STEVEN WILSON On Project With MIKAEL ÅKERFELDT: We Didn't Wanna Do A Prog-Metal Supergroup

PORCUPINE TREE's Steven Wilson recently spoke to the U.K. branch of Roadrunner Records about his much-anticipated collaboration project with OPETH's Mikael Åkerfeldt, tentatively dubbed "Storm Corrosion". You can now watch the chat below.

On how the songwriting sessions for "Storm Corrosion" are progressing:

Wilson: "In March we started [working on the material for it]. It's sporadic, because we get together once every three months. [Mikael] comes over to my studio and we work for a few days and we get really drunk on red wine, go buy and loads of records and then come back, and if we're lucky, do, like, ten minutes work. But the incredible thing was that although, comparatively, we haven't worked that long, what we produced we were so happy with, and we are so happy with. It's nice to know that what we always suspected was that when we actually got together, it was gonna be quite easy. It was also in the back of your mind, thinking, 'Maybe it won't work.' Maybe it [was] just built up so much [in my head before we started writing songs], and it was so easy. So easy. And the music was so crazy and so inspiring to both of us. So I think that was good to feel, like, 'It's gonna work.' So we have about, I'd say, 25 minutes of music [written] so far. We're getting together again in November to do another piece or two. Drink some more wine, buy some more records... So that's kind of a work in progress, and I don't know when that will come out. Then it would be great to do some shows around that, too, but he's [Mikael] gonna be back with OPETH next year at some point, so it may not be feasible. But certainly the record [should be ready to be recorded and released by then]."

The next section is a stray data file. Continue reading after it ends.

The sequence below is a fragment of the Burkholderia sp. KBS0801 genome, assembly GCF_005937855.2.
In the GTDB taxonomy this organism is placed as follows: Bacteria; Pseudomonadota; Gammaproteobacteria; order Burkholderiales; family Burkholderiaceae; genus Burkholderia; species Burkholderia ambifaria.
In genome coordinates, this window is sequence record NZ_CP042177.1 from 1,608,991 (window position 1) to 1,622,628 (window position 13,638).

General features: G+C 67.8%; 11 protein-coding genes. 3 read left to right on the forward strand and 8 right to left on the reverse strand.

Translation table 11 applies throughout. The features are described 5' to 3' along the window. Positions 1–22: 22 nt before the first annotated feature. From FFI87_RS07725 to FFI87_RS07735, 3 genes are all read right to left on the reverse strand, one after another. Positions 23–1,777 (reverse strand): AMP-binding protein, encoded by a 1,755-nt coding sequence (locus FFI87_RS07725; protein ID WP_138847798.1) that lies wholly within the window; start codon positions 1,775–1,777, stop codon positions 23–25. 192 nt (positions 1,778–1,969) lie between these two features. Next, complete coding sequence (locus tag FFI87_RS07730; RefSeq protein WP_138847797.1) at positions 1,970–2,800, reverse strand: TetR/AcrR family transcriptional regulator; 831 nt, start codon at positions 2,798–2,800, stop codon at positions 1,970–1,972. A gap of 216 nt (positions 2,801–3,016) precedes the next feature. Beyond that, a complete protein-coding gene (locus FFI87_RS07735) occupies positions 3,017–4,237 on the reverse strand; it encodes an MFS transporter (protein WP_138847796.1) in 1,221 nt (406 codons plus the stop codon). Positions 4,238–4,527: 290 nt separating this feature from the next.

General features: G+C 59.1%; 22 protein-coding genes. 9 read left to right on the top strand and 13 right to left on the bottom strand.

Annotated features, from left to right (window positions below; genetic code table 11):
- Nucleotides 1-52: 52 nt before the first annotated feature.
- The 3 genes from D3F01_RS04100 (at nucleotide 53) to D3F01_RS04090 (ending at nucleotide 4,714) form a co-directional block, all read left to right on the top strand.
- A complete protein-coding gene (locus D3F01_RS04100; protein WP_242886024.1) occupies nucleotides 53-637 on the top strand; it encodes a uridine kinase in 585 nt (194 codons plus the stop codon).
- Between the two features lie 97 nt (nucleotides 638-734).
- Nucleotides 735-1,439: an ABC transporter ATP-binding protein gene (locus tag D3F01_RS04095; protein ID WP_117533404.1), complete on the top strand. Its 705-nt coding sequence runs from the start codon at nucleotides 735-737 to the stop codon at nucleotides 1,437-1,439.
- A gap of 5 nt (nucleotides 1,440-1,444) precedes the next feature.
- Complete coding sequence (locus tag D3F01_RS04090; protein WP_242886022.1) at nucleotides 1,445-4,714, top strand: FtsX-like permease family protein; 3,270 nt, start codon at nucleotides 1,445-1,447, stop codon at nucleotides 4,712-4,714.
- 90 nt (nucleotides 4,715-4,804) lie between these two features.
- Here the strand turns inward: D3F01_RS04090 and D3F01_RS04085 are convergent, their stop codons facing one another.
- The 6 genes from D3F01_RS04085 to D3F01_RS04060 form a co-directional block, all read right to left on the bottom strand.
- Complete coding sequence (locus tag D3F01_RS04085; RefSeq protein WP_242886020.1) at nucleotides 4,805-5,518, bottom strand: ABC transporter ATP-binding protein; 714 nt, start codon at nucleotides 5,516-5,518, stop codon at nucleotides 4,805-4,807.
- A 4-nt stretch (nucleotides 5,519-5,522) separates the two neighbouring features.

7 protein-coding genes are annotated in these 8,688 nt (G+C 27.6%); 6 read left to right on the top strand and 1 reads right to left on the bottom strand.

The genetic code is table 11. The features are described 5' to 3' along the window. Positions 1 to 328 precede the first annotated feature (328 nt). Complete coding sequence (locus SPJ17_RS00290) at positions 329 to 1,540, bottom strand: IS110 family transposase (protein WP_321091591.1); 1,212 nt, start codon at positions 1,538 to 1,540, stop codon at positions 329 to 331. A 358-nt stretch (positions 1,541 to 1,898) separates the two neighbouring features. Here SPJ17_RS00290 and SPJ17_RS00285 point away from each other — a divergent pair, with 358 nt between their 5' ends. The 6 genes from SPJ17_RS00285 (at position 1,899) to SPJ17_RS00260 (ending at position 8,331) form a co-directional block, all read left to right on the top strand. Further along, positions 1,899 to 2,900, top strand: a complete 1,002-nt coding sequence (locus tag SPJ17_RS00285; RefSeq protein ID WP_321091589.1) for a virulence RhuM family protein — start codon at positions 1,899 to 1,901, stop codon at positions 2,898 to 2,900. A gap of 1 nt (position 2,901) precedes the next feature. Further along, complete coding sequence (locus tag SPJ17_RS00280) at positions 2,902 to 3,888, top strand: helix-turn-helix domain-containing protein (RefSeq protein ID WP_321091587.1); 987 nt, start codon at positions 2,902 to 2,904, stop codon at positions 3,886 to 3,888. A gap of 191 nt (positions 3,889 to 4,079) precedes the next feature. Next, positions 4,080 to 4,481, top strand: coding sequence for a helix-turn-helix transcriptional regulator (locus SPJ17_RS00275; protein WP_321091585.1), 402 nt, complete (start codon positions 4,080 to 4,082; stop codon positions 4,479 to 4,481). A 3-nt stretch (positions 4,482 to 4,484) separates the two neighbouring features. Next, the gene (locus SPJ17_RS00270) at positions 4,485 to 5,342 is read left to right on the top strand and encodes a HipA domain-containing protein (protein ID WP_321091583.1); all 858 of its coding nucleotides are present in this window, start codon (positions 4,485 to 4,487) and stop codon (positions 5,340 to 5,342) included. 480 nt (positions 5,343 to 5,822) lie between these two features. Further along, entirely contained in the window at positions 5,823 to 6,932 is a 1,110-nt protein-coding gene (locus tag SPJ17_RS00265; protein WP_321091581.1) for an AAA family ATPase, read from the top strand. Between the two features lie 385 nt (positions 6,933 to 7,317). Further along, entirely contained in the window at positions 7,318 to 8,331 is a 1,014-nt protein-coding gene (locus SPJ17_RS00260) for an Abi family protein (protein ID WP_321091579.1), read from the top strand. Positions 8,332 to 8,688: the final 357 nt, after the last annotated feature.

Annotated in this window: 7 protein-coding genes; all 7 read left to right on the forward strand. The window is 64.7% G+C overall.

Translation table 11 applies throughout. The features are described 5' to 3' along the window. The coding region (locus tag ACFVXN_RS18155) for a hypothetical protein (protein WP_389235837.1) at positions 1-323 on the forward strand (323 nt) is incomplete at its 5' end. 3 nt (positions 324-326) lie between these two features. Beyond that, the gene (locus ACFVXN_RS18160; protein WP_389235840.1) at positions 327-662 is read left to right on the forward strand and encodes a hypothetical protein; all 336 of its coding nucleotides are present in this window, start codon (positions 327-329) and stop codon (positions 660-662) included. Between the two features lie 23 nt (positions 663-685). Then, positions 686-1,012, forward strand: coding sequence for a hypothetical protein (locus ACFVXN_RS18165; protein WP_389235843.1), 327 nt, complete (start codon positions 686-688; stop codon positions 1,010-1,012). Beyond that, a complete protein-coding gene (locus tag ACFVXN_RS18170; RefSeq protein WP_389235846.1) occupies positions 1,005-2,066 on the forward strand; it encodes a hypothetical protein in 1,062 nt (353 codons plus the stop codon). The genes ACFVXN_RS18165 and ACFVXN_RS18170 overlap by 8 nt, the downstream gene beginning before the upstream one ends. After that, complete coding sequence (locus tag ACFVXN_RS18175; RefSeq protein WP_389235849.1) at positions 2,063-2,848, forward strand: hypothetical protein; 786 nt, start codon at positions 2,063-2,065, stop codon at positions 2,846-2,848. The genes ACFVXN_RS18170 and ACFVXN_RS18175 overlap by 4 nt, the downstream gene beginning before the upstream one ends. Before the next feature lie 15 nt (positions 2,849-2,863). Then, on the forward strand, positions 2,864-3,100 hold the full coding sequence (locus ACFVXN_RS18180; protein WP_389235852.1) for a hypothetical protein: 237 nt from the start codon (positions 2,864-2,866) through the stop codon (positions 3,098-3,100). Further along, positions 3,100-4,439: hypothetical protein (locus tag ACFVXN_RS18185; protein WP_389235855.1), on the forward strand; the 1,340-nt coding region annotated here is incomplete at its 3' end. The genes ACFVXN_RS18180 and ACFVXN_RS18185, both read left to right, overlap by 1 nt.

On the similarities and differences between PORCUPINE TREE and OPETH and how they play into the new project:

Wilson: "The funny thing is that the music we're making together is actually nothing like either of us made before. Because I think we both had this idea of this kind of music that we knew we couldn't get our bands to play, but that we both kind of understood where we were coming from. 'Cause we have this kind of passion [for] very experimental, obscure records, almost orchestral in their scope. And we wanted to make a record like that for a long time. It's a long way from metal and it's a long way from anything that, I think, Mikael has ever done, including the 'Damnation' record [from OPETH]. I think a lot of people thought, 'Oh, it's gonna be like 'Damnation'.' It's not; it's a long way from that, too. And it's actually a long way from anything I've done; [it's] possibly closer to aspects of things I've done, but really quite distinct from anything I've ever [released]. [It's] very orchestral, lots of strings, lots of guitars and vocals, too. Lots of very long songs that kind of go in different directions that you don't necessarily expect them to go in — almost theatrical in a way. And we both kind of admitted to ourselves that there are a lot of fans out there that are probably gonna hate it. But we're doing it for us. The one thing we didn't wanna do is get together and do a prog-metal supergroup, which would have been so easy to do — and kind of expected, in a way. And, you know, we might do that anyway one day. But this time around, we thought, 'Let's just do this [kind of] record.' Some people will love it and some people will not, and that's OK, because, in a way, I don't think we wanted to just give what was expected, and we're certainly not doing that."